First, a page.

Mount Vernon Schools Superintendent Kenneth Hamilton said that the district was forced to adjust its plans to transition to a hybrid learning model due to “mitigating factors” that impacted their plans and “influenced their decisions.”
The revised plan calls for the beginning of in-person learning in mid-November.
“Our plan focuses on bringing students back to school while maintaining social distancing and recommendations from the CDC and other governing health organizations,” Hamilton wrote to parents. “Two key factors have prevented us from our original plan of a hybrid learning environment.
“We have listened to parents and students and realized that instruction continuity with their current teacher is a high priority,” he continued. “Transportation companies have not been able to completely fulfill contractual obligations. Other mitigating factors impact our plans and influence our decisions.”
Citing the abrupt closures of many districts in the region due to COVID-19 outbreaks in students and staff, as well as the rise in cases in younger children, Hamilton said it was the best option to postpone the start of in-person learning districtwide.
“Although our plans have changed, our goals have not. We remain committed to keeping students, staff, and their families as safe as possible while trying to provide the best educational programs and supports given our current circumstances.”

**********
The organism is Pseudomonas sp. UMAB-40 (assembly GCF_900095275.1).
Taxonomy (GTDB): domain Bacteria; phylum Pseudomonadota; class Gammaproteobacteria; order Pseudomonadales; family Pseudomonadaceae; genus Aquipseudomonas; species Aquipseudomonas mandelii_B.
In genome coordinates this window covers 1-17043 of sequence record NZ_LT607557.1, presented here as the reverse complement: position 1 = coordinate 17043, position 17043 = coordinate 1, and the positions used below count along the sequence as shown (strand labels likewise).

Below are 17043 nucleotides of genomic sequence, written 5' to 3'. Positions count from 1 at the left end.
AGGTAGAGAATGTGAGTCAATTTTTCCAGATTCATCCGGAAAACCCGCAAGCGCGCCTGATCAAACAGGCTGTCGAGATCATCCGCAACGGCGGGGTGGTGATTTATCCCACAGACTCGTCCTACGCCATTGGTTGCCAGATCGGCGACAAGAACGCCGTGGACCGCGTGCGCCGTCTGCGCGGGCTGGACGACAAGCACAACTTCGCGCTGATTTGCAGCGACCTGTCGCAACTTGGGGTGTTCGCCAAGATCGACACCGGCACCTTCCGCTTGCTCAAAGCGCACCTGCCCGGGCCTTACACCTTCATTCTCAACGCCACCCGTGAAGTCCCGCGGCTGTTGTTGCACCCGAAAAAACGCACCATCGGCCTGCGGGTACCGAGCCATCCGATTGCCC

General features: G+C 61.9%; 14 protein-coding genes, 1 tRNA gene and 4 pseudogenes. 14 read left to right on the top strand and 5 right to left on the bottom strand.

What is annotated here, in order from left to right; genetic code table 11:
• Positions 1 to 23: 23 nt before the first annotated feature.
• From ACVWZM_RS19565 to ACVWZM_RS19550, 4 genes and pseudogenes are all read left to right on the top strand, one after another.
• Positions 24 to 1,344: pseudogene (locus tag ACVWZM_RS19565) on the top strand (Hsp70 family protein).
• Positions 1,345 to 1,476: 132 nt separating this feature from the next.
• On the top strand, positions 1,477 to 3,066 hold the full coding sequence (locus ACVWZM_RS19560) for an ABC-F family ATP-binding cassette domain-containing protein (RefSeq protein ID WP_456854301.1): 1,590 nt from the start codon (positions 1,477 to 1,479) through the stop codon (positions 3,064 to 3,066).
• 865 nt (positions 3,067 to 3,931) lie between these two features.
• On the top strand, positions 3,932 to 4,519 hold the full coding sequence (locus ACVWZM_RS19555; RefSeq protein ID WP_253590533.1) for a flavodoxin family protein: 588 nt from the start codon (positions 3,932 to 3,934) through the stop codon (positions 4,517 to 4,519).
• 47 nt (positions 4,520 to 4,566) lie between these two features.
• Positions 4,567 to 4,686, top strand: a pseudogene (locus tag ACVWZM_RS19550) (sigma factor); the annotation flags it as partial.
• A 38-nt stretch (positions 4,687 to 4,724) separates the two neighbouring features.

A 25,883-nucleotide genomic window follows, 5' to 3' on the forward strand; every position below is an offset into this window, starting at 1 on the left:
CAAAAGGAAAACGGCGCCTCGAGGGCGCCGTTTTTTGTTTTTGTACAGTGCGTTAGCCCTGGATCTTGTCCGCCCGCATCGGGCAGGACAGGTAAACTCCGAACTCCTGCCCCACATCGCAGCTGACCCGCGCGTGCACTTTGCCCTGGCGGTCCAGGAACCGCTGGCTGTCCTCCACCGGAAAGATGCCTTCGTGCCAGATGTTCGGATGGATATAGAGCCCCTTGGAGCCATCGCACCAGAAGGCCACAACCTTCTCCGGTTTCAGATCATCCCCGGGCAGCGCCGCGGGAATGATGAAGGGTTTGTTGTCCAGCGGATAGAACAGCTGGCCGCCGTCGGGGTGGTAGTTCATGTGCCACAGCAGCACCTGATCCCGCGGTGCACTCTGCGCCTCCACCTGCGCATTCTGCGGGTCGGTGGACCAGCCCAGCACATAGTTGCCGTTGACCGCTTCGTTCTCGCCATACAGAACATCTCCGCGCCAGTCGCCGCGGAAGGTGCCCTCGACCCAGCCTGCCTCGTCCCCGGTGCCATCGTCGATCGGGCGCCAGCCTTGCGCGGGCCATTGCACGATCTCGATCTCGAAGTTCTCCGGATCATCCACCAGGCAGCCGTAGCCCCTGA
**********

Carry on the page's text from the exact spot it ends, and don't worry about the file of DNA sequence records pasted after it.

The new plan calls for remote learning through the end of the first marking period on Friday, Nov. 13. At the end of the first marking period, the district will begin reopening in three phases, two weeks apart.
For parents that selected in-person instruction, the district will reopen on the following dates for the following students:
- Monday, Nov. 16: Pre K-3;
- Monday, Nov. 30: Grades 4-8;
- Monday, Dec. 14: Grades 9-12.
Cohort A will attend school in person on Mondays, Tuesdays, and alternating Wednesdays. Cohort B will attend school in person on Thursdays, Fridays, and alternating Wednesdays.
Hamilton said that the cohorts will be established by the secondary schools. The classroom teachers will teach both the in-person students and fully remote students at that time. Minor adjustments to schedules may occur; however, students will maintain the teacher they had for the first marking period.
“Circumstances like state mandates and peaks in COVID infection along with Influenza may dictate additional changes,” Hamilton added. “These factors are beyond our control, so we must remain as flexible as possible.”
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